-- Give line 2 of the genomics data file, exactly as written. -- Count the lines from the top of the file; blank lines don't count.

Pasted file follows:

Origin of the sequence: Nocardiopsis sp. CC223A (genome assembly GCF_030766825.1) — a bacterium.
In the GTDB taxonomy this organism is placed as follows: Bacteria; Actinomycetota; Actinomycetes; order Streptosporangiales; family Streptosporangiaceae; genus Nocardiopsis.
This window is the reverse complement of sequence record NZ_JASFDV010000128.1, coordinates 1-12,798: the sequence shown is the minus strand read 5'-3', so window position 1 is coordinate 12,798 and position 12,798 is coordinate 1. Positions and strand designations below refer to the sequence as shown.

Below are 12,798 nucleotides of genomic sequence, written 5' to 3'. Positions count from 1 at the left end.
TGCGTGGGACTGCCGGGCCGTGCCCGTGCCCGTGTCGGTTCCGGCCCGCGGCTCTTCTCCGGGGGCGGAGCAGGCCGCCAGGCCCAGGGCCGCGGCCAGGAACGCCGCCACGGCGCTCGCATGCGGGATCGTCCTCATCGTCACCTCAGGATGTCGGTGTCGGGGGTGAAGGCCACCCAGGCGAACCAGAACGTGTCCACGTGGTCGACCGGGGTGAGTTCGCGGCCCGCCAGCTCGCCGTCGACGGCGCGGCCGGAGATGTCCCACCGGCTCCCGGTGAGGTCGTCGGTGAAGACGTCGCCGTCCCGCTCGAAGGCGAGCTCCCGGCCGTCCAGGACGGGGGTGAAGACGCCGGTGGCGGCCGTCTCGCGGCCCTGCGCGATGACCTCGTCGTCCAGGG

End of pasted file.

In the GTDB taxonomy this organism is placed as follows: Bacteria; Actinomycetota; Actinomycetes; order Streptosporangiales; family Streptosporangiaceae; genus Nocardiopsis.